“There’s not this expectation of always being on your phone, having your camera on or constantly moving your mouse,” Orzech said with a shudder. “I have friends at other companies who bought ‘mouse-movers’ because their employers track their movement.”

The absence of micromanagement at Ingage is as motivating as it is freeing for Orzech, who noted that her marketing team often has 15 or more projects rolling at one time. “There can be a concern about productivity when you have such a light touch from management, but our projects always — always — get done.” 



Orzech has never experienced leadership as she does at Ingage. “Dean, our CEO, and Jim, our director of engineering, are always happy to answer any question right away and speak to the larger goal,” Orzech said. Mahoney shared the sentiment: “Dean holds ‘revolving door’ meetings on Zoom, where anyone can drop in and ask questions about anything. I went in once and asked him about lacrosse — he’s a big lacrosse buff. But I’ve also asked about processes I’m not familiar with. I said, ‘What’s a recap? Explain it like I’m five years-old.’ He’s so great at explaining every part of the business.” 


Presentation on a laptop created with Ingage software


For Orzech, freedom is cracking open her laptop somewhere meaningful.

When at her home base in Chicago, she prefers to set up shop at the brick-front La Colombe in Logan Square, famous for its creamy draft lattes and industrial-chic ambience. When she’s not enjoying the curling gardens of nearby Millenium Park, Orzech travels, taking time to visit family spread across the country. She’s taken Zoom calls from the Midwest, Texas and San Diego — but her favorite workspace may be her nephew’s room. 

“My team always has a lot of questions about it: ‘Where are you? Why are there so many dinosaurs there?’” Orzech laughed, spreading her arms wide to illustrate the profusion of Jurassic-era decor in the space. 

While Orzech enjoys autonomy with Ingage, she must endure a bit of micromanagement from her little nephew when she’s in town. “He will burst in during a meeting, saying, ‘You don’t understand. I need this toy right now,’” she shared, adding that her coworkers welcome the cameo appearances with joy. 

Orzech emphasized that the tiny disruptions are a worthy trade off for spending time with family. “Earlier last year, my youngest nephew was born, Orzech said. “I got to be there and stay in Texas to help my sister and her family.”

Orzech recalls her manager encouraging her to make sure the correct time zone was clearly set on her calendar: no stress or guilt needed. She attributes the thriving work-life balance at Ingage to a company-wide emphasis on mutual support. 

“As much as there’s a focus on career at Ingage, there’s a culture of supporting your personal life: If you need to take your kids to the dentist, if you need an early parental leave — or if you need to just exist as a human being.”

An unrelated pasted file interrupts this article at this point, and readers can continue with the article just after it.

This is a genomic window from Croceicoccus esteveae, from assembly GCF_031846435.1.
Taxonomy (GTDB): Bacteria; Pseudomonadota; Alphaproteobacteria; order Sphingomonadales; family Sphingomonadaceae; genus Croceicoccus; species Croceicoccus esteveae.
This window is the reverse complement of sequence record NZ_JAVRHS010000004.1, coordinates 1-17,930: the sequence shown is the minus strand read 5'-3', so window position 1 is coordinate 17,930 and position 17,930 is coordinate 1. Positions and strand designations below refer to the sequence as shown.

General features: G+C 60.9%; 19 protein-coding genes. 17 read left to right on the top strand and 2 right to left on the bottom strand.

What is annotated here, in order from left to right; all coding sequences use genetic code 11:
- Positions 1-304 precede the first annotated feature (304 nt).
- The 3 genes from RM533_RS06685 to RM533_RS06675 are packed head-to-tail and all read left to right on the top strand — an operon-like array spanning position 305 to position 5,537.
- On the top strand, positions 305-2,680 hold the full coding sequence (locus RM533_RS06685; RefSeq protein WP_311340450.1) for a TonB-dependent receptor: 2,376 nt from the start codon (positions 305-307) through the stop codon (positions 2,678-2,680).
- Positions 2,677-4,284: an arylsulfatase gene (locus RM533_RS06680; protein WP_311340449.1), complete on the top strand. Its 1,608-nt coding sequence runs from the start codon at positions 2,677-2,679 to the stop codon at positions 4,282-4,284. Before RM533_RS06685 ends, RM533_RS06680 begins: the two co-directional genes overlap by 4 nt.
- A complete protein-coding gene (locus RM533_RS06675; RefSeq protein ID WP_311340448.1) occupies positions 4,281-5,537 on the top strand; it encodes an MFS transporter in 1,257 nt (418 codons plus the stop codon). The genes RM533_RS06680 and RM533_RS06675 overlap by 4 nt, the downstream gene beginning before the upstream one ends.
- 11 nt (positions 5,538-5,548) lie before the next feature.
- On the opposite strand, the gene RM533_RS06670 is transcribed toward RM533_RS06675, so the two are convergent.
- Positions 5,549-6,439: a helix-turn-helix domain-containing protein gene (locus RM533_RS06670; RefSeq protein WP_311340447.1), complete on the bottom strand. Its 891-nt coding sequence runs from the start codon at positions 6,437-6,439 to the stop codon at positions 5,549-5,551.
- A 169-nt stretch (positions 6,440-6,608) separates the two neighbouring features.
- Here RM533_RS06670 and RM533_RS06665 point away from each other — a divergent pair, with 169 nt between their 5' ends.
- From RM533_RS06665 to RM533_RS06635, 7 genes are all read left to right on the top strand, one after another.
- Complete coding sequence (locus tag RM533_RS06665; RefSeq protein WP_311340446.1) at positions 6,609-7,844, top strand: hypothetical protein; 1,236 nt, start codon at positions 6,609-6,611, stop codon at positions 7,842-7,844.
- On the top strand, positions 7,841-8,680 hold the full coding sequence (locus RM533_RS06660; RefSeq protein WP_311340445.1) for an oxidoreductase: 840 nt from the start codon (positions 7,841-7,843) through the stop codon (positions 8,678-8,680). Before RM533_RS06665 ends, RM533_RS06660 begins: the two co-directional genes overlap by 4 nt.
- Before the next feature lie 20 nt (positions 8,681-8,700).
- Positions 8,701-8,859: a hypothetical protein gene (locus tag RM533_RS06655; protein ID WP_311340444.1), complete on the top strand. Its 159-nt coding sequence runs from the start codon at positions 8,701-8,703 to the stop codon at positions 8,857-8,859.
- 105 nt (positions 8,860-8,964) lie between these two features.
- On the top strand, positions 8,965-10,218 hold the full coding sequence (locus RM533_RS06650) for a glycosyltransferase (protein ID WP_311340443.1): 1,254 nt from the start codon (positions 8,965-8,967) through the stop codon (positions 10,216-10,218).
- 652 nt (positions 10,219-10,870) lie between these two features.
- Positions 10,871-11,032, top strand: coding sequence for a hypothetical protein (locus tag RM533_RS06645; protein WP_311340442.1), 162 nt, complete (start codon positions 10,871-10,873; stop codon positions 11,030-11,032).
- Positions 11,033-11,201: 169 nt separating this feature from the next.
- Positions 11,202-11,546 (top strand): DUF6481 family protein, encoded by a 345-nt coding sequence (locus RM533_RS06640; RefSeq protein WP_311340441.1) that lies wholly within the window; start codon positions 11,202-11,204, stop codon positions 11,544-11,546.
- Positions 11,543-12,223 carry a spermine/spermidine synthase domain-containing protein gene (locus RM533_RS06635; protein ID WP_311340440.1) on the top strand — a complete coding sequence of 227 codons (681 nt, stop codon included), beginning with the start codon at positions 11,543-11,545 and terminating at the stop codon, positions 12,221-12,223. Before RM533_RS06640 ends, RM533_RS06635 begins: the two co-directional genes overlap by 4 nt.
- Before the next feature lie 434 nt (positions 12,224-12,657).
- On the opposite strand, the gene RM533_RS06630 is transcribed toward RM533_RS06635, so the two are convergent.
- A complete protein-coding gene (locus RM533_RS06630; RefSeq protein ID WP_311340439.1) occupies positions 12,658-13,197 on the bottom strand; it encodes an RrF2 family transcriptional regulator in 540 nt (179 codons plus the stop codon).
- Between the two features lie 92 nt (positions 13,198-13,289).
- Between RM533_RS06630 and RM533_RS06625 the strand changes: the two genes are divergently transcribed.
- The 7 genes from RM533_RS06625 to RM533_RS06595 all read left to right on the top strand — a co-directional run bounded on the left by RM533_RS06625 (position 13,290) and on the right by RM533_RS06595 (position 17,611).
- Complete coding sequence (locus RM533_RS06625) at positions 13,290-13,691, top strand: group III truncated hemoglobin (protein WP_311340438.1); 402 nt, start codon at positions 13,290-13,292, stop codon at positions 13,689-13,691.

Mahoney credits the phenomenon to a shared sense of direction and passion. Teams across the company are connected by universal goals, lovingly called “rocks.” Mahoney’s work as a full stack engineer — building both the front and back-end systems that power the product — is as attuned to the common goal as Orzech’s latest marketing campaign or an afternoon kickoff call for Garza. 



Ingage uses company-wide goals, which the team calls “rocks,” to anchor its employees. "So, a rock might be: Hit this number of new customers by the end of year. Bring in this amount of revenue by the end of the year,” Orzech explained. “Those ‘rocks’ are broken down even more specifically by department, so you can clearly see how we are all going to work together to get to that final goal.” 


“Honestly, it’s hard to even see this as a company: It’s more like you joined the group of people that are trying to do something great together,” Mahoney said. “It just so happens that the vehicle you’re in is called Ingage.”

Despite the roughly 3,319 collective miles between Mahoney, Garza and Orzech, the shared sense of community is clear. Describing a decadent new chicken dish she’s experimenting with at home, Garza extended an open invitation to her cross-country coworkers: “Stop by anytime.” 

“I will,” Mahoney said. “And I’ve been taking up baking. I love giving dessert away to my friends and neighbors.” 

“I’ll be in Seattle next week,” Orzech chimed in. “I do expect a pineapple upside down cake.” 

 “Of course,” Mahoney answered. “We’ll make it happen.” 



Responses have been edited for length and clarity. Images provided by Ingage.